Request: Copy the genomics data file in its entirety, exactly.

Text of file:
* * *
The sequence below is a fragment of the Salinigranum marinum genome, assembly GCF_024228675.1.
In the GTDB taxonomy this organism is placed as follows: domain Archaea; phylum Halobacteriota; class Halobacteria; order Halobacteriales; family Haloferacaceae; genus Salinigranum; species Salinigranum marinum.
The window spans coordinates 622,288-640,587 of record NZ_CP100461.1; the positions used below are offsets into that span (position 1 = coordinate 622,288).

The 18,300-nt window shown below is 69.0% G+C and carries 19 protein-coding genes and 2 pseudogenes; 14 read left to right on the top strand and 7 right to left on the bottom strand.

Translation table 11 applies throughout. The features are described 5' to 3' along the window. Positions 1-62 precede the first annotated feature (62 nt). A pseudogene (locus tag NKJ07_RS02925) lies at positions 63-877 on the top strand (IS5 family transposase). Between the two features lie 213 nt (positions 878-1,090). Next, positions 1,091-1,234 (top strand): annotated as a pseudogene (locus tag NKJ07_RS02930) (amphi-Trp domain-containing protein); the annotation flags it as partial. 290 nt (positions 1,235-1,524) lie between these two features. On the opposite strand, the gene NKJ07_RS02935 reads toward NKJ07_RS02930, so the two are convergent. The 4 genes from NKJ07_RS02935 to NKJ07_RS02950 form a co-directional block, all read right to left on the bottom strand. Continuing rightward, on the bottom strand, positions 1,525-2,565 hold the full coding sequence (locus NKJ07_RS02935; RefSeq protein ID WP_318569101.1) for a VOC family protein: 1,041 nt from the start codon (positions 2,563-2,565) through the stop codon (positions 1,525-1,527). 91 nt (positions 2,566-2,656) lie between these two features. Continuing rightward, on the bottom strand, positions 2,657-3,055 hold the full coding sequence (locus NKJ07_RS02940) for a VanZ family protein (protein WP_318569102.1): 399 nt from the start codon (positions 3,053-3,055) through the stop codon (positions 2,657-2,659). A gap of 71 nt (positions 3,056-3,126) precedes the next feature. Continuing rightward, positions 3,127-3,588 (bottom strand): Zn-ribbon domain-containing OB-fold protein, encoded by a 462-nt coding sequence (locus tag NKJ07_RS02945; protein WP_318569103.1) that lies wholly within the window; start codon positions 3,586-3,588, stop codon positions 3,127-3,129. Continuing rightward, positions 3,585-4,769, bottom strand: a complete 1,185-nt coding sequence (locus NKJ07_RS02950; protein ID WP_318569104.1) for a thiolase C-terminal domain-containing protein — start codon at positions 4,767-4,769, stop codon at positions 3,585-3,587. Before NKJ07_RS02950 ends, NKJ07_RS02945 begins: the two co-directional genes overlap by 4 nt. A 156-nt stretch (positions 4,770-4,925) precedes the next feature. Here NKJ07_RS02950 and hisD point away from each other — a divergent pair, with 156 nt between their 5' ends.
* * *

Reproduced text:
The sequence below is a fragment of the Salinigranum marinum genome, assembly GCF_024228675.1.
In the GTDB taxonomy this organism is placed as follows: domain Archaea; phylum Halobacteriota; class Halobacteria; order Halobacteriales; family Haloferacaceae; genus Salinigranum; species Salinigranum marinum.
The window spans coordinates 622,288-640,587 of record NZ_CP100461.1; the positions used below are offsets into that span (position 1 = coordinate 622,288).

The 18,300-nt window shown below is 69.0% G+C and carries 19 protein-coding genes and 2 pseudogenes; 14 read left to right on the top strand and 7 right to left on the bottom strand.

Translation table 11 applies throughout. The features are described 5' to 3' along the window. Positions 1-62 precede the first annotated feature (62 nt). A pseudogene (locus tag NKJ07_RS02925) lies at positions 63-877 on the top strand (IS5 family transposase). Between the two features lie 213 nt (positions 878-1,090). Next, positions 1,091-1,234 (top strand): annotated as a pseudogene (locus tag NKJ07_RS02930) (amphi-Trp domain-containing protein); the annotation flags it as partial. 290 nt (positions 1,235-1,524) lie between these two features. On the opposite strand, the gene NKJ07_RS02935 reads toward NKJ07_RS02930, so the two are convergent. The 4 genes from NKJ07_RS02935 to NKJ07_RS02950 form a co-directional block, all read right to left on the bottom strand. Continuing rightward, on the bottom strand, positions 1,525-2,565 hold the full coding sequence (locus NKJ07_RS02935; RefSeq protein ID WP_318569101.1) for a VOC family protein: 1,041 nt from the start codon (positions 2,563-2,565) through the stop codon (positions 1,525-1,527). 91 nt (positions 2,566-2,656) lie between these two features. Continuing rightward, on the bottom strand, positions 2,657-3,055 hold the full coding sequence (locus NKJ07_RS02940) for a VanZ family protein (protein WP_318569102.1): 399 nt from the start codon (positions 3,053-3,055) through the stop codon (positions 2,657-2,659). A gap of 71 nt (positions 3,056-3,126) precedes the next feature. Continuing rightward, positions 3,127-3,588 (bottom strand): Zn-ribbon domain-containing OB-fold protein, encoded by a 462-nt coding sequence (locus tag NKJ07_RS02945; protein WP_318569103.1) that lies wholly within the window; start codon positions 3,586-3,588, stop codon positions 3,127-3,129. Continuing rightward, positions 3,585-4,769, bottom strand: a complete 1,185-nt coding sequence (locus NKJ07_RS02950; protein ID WP_318569104.1) for a thiolase C-terminal domain-containing protein — start codon at positions 4,767-4,769, stop codon at positions 3,585-3,587. Before NKJ07_RS02950 ends, NKJ07_RS02945 begins: the two co-directional genes overlap by 4 nt. A 156-nt stretch (positions 4,770-4,925) precedes the next feature. Here NKJ07_RS02950 and hisD point away from each other — a divergent pair, with 156 nt between their 5' ends.